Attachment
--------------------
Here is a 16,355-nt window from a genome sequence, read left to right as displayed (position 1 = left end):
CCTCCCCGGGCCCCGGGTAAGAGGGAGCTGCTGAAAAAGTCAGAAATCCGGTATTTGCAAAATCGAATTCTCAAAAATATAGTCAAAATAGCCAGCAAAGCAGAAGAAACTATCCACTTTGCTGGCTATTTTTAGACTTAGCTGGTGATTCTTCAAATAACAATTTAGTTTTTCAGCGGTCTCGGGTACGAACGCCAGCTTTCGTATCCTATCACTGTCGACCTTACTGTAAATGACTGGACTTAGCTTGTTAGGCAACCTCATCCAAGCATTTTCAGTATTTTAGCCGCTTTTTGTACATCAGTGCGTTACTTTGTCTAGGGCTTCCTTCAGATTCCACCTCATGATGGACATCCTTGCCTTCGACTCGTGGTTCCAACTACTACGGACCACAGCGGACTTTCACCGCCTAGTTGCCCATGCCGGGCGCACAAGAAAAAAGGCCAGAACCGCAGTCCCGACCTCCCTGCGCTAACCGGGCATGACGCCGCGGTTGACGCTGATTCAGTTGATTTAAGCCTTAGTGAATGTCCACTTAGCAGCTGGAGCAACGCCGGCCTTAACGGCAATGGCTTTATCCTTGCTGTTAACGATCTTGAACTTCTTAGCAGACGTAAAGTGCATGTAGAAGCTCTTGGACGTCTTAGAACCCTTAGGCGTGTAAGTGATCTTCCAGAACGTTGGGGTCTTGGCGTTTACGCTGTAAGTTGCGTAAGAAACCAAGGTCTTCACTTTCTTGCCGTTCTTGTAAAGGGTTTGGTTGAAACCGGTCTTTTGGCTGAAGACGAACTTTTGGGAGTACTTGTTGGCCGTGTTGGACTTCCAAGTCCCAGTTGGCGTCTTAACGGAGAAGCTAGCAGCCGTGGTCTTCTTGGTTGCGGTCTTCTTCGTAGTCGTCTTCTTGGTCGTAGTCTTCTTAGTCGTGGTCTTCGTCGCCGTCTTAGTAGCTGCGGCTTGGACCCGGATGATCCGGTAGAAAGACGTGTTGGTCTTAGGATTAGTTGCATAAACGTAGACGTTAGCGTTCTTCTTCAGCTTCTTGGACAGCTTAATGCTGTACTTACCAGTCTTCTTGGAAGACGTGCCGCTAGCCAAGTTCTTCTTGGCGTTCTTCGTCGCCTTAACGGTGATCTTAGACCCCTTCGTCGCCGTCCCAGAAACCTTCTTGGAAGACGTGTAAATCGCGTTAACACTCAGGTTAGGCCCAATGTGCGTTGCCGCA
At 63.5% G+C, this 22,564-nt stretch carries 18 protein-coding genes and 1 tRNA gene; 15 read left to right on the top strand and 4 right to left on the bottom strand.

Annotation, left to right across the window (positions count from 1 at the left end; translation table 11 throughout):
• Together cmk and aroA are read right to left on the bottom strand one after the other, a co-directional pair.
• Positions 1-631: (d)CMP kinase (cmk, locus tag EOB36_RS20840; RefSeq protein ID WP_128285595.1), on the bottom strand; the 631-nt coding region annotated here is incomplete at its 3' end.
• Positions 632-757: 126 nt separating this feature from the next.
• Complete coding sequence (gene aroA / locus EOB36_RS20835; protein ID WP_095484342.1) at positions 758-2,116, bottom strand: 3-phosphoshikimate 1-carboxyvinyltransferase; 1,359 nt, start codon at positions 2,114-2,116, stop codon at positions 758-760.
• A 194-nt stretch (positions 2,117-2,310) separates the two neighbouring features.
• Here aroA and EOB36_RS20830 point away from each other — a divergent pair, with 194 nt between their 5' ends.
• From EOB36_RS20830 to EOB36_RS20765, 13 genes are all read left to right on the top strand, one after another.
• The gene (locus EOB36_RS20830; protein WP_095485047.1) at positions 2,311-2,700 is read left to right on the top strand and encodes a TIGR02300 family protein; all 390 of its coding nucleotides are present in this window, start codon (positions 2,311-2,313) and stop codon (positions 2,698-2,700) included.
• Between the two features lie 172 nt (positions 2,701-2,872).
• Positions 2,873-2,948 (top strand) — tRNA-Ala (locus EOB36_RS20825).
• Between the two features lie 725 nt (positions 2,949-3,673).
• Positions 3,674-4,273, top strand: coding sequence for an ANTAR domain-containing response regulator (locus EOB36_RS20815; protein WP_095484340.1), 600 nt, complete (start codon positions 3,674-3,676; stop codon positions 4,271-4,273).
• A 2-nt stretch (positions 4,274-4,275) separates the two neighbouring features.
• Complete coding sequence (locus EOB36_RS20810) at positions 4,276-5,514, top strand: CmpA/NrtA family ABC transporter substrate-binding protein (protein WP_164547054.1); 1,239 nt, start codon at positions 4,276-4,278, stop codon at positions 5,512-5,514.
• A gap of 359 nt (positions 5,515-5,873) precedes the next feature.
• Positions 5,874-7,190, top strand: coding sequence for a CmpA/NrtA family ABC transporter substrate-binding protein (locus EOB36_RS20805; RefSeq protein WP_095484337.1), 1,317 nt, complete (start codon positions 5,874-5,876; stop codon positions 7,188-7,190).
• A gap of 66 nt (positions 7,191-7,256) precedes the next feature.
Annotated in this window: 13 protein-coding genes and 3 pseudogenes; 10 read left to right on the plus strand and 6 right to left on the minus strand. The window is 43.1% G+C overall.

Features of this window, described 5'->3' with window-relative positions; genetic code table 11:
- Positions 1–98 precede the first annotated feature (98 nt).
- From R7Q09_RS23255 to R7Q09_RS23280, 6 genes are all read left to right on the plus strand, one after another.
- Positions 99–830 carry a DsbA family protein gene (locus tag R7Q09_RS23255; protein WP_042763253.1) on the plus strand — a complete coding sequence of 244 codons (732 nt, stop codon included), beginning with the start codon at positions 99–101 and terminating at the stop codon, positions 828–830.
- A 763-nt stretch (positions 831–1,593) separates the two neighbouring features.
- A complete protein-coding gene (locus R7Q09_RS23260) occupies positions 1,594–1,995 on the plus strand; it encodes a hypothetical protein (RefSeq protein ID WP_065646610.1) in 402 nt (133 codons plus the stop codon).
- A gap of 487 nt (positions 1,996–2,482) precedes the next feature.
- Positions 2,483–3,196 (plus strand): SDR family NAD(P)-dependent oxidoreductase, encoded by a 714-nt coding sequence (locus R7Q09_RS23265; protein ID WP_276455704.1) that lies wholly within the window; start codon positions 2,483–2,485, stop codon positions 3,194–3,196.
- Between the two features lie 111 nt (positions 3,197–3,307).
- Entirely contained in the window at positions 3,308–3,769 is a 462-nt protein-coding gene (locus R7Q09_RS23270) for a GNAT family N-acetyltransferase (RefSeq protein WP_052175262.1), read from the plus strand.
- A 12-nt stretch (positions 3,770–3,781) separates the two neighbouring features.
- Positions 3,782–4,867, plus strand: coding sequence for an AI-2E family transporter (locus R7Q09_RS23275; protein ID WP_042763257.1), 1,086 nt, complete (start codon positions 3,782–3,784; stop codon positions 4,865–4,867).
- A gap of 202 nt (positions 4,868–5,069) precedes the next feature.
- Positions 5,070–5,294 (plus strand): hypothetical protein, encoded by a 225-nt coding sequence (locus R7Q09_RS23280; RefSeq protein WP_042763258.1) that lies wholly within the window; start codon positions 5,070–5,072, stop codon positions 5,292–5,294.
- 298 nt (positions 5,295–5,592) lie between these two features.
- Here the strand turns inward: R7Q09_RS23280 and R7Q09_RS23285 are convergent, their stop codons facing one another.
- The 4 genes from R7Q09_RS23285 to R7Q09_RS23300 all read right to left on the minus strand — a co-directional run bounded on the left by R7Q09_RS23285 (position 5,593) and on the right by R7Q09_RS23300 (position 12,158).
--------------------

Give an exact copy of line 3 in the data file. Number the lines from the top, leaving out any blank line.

At 63.5% G+C, this 22,564-nt stretch carries 18 protein-coding genes and 1 tRNA gene; 15 read left to right on the top strand and 4 right to left on the bottom strand.